Media content about vaccines in the United States and Canada 2012-2014: An analysis using data from the Vaccine Sentimeter.

Wednesday, 16th of November 2016 Print

Vaccine. 2016 Nov 3. pii: S0264-410X(16)31015-5. doi: 10.1016/j.vaccine.2016.10.067. [Epub ahead of print]

Media content about vaccines in the United States and Canada 2012-2014: An analysis using data from the Vaccine Sentimeter.

Powell GA1 Zinszer K2 Verma A3 Bahk C4 Madoff L5 Brownstein J6 Buckeridge D7.

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Abstract

BACKGROUND:

A system for monitoring vaccine-related media content was previously developed and studied from an international perspective. This monitoring approach could also have value at a regional level but it has yet to be evaluated at this scale. We examined regional patterns of vaccine-related media topics and sentiment in the US and Canada.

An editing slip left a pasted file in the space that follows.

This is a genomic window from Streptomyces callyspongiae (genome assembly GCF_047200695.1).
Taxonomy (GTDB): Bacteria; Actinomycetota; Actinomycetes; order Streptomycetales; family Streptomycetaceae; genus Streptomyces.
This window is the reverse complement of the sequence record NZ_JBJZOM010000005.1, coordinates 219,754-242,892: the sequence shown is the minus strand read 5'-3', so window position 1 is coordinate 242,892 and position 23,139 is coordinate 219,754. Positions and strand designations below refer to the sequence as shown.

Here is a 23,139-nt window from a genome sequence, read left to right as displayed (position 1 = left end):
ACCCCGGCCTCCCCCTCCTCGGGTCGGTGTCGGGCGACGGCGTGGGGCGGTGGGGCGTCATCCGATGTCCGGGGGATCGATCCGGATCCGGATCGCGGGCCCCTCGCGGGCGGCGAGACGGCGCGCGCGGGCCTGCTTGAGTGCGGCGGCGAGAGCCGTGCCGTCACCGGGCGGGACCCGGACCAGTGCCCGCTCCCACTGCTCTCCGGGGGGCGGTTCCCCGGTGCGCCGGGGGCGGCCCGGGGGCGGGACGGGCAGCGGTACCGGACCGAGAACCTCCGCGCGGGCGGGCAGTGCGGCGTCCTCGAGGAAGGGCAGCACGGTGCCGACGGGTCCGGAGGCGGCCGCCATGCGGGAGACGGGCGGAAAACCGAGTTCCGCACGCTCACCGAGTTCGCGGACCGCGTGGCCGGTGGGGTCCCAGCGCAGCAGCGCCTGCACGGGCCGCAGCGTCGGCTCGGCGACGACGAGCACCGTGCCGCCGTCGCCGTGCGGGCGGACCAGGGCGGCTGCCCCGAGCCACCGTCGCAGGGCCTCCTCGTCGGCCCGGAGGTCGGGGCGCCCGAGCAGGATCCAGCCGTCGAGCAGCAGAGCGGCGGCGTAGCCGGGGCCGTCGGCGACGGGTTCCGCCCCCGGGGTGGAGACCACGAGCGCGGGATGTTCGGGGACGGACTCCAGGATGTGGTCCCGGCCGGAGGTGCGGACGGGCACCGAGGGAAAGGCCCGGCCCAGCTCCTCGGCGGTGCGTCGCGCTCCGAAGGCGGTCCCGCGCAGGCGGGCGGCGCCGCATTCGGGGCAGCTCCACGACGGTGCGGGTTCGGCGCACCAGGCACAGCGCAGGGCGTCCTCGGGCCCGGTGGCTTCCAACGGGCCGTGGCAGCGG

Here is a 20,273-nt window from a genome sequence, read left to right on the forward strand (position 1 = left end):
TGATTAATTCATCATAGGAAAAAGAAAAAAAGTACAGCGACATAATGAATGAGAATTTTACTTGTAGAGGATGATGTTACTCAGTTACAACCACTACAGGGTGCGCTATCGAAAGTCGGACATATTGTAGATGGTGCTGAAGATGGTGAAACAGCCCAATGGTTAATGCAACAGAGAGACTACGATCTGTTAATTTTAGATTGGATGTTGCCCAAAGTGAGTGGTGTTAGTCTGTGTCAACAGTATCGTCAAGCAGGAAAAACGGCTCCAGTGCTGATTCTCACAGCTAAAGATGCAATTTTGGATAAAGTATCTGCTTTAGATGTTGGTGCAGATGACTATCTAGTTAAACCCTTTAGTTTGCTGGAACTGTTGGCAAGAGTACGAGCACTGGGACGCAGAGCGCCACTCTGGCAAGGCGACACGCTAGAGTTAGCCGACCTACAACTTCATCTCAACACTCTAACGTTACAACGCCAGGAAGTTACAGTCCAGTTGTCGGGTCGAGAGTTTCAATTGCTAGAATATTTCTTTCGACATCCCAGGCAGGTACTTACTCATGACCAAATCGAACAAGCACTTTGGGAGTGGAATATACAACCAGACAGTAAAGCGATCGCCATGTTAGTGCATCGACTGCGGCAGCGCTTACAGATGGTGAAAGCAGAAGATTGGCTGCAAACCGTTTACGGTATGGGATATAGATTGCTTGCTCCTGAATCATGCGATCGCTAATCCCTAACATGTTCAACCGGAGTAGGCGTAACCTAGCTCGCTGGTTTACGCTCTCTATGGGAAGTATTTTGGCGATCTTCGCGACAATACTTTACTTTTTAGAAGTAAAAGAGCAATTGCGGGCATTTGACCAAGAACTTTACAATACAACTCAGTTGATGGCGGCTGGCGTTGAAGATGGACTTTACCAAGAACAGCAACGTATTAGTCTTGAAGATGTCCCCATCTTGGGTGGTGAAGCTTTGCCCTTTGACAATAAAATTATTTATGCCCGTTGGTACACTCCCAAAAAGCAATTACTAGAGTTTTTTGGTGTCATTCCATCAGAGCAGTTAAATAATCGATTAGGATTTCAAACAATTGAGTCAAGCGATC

METHODS:

We extracted vaccine-relevant US and Canadian online media reports between June 2012 and October 2014 from the Vaccine Sentimeter a HealthMap-based automated media monitoring system for news aggregators and blogs. We analyzed regional distributions of reports about vaccines categories (i.e. topics) sentiment and measles outbreaks.

FINDINGS:

The Vaccine Sentimeter captured 10715 reports during the study period. Negative sentiment was highest in reports about vaccine safety (47%) Hepatitis B (19%) and Vermont (18%). Analyses of measles outbreaks revealed geographical variation in media content. For example religious beliefs were mentioned in 27% of measles reports in Texas and 22% of British Columbia reports but there were no references to religion in media on measles from California.

INTERPRETATIONS:

A regional analysis of online sentiment towards vaccine can provide insights that may give US and Canadian public health practitioners a deeper understanding of media influences on vaccine choices in their regions and consequently lead to more effective public health action.

 

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